How to order food when you can’t speak Thai

When I first started to travel to Thailand alone, ordering food was a challenge- probably because I was a new and shy traveller. Years ago, before the airport shifted from Don Meung to Suvarnabhumi airport, I arrived Bangkok alone before transiting to other towns. And I seldom ate from Don Meung because I found the airport food to be very expensive.

From Don Meung, I would cross the overhead bridge to go opposite, put my luggage at the train station- paid about 80 baht for few hours. Then I would walk over to the roadside stall and eat there before talking a stroll at nearby streets.  The hawkers there could not speak English. I used to order from a lady when I was there- by pointing at the packet of Mama (instant noddles).  She actually sold noddle soup with meat, vegetables, eggs, etc. So she would use sign language and indicate if I would like to add vegetables, meat, eggs, etc.

When you are in Thailand and choose to eat hawker food, you can always communicate using polite sign language with a smile.  Thais are genuinely friendly people- if you do not appear to be arrogant, it’s likely that you will be treated with respect and courtesy. Sometimes, you may be surprised- some roadside peddlers can speak very good English- I’ve experienced that a few times- once, I was buying coffee from a roadside peddler near Mo Chit bus station- I had just taken the overnight bus from Chiang Mai to Bangkok and I was quite sleepy- and I was due to take the train to Butterworth from Bangkok on the same day. So I stopped by and bought coffee and this lady spoke such good English.

And so far, I hardly ate any food that give me stomach problems- it’s just that you have to know what it is that your stomach can eat and what you can’t. A lot of Thai food are either too spicy or they put glutonous rice/coconut milk in their desserts, or dishes. You may not eat this type of food often in your home country and may not know that your digestive system cannot take this- glutonous rice is harder to digest.  When in doubt, perhaps it is better not to take it.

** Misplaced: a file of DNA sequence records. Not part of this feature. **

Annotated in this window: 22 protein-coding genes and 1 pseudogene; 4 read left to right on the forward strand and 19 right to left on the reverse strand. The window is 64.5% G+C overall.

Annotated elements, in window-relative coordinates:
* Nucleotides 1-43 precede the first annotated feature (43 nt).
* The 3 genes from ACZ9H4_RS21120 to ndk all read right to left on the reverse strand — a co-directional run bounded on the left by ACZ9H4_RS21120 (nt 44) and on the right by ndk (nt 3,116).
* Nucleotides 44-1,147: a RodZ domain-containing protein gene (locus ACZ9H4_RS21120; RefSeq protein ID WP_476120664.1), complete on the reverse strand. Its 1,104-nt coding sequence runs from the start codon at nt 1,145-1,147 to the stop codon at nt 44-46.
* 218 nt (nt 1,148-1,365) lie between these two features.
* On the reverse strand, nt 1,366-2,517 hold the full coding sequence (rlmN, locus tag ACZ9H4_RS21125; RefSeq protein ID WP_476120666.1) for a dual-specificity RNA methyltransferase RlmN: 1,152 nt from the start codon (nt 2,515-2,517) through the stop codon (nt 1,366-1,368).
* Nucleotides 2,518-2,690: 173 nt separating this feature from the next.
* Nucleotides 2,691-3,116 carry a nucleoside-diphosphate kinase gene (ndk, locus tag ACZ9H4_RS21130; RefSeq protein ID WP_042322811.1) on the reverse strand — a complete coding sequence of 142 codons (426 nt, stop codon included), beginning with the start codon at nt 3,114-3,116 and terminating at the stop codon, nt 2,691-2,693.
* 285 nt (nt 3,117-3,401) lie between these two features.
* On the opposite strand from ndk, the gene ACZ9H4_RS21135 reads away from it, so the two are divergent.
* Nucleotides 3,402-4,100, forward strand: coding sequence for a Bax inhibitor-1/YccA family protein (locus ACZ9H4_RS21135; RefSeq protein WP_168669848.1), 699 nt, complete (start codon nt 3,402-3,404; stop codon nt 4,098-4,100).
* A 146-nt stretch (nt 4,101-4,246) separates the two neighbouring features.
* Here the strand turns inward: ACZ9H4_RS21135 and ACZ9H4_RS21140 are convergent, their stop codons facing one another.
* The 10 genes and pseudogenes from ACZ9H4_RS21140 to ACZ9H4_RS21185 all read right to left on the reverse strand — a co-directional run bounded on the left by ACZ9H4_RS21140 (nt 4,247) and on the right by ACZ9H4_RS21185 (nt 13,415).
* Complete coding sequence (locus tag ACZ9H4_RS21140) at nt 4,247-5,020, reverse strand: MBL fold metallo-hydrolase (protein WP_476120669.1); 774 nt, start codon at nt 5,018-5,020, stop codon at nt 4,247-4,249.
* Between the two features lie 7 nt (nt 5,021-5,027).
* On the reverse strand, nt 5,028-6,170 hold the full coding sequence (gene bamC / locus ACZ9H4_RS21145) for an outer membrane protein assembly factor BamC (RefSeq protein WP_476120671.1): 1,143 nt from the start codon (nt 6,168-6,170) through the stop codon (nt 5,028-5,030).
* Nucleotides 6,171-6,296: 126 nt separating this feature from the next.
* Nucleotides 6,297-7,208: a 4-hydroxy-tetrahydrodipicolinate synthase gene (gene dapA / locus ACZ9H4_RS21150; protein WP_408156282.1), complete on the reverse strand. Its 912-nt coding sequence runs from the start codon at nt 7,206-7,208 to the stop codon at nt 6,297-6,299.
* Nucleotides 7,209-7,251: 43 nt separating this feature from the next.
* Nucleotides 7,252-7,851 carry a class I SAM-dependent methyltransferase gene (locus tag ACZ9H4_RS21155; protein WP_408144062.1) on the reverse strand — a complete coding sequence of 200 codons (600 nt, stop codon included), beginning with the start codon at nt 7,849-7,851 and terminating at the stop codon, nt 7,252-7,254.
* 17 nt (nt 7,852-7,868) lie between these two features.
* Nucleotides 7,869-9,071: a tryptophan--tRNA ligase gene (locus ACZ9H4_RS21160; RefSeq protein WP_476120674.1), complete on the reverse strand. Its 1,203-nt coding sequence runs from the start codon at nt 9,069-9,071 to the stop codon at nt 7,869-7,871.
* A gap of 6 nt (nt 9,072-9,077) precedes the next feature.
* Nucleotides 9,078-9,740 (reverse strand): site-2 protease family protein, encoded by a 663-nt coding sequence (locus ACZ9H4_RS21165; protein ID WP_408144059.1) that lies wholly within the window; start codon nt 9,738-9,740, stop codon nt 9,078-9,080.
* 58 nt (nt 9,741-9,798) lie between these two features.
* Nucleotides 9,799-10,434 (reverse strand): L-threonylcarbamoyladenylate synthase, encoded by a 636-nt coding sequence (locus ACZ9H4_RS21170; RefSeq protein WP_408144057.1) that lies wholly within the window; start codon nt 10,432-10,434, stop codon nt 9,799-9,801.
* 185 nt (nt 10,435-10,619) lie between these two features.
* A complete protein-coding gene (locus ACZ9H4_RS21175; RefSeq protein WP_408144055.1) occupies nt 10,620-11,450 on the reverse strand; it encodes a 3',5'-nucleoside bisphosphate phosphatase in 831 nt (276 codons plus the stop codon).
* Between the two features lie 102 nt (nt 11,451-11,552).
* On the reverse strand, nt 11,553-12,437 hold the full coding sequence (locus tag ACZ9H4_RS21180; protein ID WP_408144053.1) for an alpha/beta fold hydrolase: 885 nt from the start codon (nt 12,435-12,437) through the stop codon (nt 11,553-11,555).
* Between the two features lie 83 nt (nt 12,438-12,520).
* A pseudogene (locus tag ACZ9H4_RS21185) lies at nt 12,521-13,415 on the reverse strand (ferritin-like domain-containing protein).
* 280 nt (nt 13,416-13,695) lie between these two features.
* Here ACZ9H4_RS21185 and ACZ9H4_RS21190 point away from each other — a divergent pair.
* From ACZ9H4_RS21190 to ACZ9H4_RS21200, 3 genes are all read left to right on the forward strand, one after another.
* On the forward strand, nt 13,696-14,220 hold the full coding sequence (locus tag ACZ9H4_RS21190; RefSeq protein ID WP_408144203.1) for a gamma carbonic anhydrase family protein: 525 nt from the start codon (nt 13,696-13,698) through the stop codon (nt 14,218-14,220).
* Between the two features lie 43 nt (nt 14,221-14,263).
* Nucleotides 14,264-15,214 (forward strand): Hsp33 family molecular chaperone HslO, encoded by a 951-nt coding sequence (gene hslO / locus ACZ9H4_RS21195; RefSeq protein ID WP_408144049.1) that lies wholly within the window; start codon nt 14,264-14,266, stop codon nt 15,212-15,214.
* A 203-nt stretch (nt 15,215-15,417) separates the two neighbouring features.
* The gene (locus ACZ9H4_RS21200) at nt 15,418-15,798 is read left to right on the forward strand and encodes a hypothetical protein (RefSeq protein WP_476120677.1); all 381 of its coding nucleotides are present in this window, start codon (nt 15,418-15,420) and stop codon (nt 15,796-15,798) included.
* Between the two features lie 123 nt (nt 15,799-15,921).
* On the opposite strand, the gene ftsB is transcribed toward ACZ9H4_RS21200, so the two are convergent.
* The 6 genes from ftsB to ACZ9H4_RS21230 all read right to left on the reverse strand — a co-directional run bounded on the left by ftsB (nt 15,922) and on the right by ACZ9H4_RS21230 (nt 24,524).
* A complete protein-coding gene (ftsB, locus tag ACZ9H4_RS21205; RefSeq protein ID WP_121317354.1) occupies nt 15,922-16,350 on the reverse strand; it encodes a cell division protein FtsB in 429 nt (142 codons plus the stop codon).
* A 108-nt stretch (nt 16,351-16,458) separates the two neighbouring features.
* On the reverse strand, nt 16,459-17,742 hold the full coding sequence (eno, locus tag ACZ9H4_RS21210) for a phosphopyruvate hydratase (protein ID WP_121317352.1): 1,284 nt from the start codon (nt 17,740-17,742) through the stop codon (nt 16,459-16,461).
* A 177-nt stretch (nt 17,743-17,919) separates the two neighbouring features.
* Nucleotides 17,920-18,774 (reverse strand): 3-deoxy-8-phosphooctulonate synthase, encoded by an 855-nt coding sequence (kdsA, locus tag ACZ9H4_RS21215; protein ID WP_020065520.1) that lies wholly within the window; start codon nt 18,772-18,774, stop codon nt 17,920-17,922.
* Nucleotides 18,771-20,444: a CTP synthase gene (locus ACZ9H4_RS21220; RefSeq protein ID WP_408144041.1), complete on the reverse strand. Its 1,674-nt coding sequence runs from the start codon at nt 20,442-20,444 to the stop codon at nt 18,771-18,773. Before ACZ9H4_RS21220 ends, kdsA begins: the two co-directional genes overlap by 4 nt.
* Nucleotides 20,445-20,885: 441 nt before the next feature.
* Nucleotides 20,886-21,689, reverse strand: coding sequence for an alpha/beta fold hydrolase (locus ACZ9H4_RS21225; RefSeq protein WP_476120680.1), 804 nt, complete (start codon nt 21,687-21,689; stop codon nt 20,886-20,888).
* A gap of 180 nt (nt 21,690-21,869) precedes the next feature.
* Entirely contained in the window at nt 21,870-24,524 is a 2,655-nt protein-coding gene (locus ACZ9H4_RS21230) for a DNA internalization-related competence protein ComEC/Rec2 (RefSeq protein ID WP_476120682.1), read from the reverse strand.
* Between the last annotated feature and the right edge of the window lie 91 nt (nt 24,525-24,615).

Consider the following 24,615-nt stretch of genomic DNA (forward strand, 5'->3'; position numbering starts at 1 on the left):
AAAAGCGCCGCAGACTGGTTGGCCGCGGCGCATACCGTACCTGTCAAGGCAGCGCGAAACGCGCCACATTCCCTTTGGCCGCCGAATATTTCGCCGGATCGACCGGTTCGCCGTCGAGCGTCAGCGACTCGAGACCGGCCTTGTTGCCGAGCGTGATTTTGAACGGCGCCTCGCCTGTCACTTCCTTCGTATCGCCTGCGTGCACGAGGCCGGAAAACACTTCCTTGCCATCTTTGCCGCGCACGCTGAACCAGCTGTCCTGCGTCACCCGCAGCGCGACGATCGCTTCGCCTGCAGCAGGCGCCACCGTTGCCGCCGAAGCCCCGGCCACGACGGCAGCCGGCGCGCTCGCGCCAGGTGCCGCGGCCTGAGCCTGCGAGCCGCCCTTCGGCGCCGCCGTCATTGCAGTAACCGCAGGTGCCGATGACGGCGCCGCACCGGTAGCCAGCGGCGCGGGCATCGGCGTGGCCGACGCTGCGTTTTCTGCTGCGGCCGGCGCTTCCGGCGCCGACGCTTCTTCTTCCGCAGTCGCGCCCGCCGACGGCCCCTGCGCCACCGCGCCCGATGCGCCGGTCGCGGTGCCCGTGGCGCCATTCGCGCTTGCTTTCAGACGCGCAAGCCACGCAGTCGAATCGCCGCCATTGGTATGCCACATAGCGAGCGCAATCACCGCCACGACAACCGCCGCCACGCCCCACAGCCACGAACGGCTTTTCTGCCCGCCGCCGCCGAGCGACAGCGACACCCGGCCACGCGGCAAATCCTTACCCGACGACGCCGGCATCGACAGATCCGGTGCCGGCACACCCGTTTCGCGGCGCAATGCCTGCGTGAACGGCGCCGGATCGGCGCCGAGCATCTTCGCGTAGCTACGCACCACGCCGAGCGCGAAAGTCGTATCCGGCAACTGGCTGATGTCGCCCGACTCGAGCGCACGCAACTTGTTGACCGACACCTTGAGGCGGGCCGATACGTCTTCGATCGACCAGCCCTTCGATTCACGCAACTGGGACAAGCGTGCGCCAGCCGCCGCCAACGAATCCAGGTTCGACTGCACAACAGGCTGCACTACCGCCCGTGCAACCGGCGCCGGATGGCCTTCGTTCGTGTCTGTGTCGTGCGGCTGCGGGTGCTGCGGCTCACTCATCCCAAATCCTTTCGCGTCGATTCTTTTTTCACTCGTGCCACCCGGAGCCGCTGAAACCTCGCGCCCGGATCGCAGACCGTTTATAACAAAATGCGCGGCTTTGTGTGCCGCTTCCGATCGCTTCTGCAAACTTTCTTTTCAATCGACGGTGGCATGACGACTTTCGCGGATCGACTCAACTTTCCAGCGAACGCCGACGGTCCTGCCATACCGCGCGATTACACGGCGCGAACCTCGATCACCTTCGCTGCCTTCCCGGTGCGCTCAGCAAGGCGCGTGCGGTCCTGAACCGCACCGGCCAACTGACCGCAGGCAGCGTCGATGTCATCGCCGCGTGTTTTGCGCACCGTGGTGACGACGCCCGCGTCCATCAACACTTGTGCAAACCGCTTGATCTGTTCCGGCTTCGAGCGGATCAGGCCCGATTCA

Another option is to visit 7 Eleven- these 24 hour convenient store are available at most towns, and almost every nook and corner of Bangkok.  I notice that staff stationed at 7 Eleven at areas heavily populated by tourists normally can speak basic English. 7 Eleven sells hot meals like  instant noddles, burgers, dumplings and sausages aside from other things that a usual store sells.

Another option is to eat at food courts- almost every department store have them. Food courts usually operate using a prepaid card system. You pay a certain amount, example 100baht and will be given a card that is preloaded with 100baht .  Then you go around and see what food/drinks you want, and order it. The person will swipe your card and prepare your dish. After you finish eating, go back to the counter, give them back the card and the cashier will refund you the balance.  Some places like the huge food center in Suan Lum night bazaar – you have to buy paper coupons. And when you want the refund, you have to go to another different counter for refund- foreigners were often confused with the arrangement.

Some of my Thai friends rather take new to Thailand visitors to food court because they felt the food is more hygenically prepared- so the chances of the visitors getting food poisoning is less.  And visitors get an overall picture of how the local Thai food taste like, even though the taste’s very much watered down. Food from food centers will not taste as delicious as what you get from the markets or local restaurants.

If you visit the local or night markets, there would be lots of different types of food being sold that you will be spoilt for choice. For the more adventurous, I would definitely recommend food from night markets- just observe the kind of food being prepared, and if you feel you like it, point at it and make a sign language to say how many of that you would like to buy. Sometimes, I just point at something that someone else ordered and the hawker would understand.

Therefore, it depends on your sense of adventure 🙂


Spread the love
Check out my YouTube channel @yinteing1 :  

1 thought on “How to order food when you can’t speak Thai”

Leave a Comment

Your email address will not be published. Required fields are marked *

Scroll to Top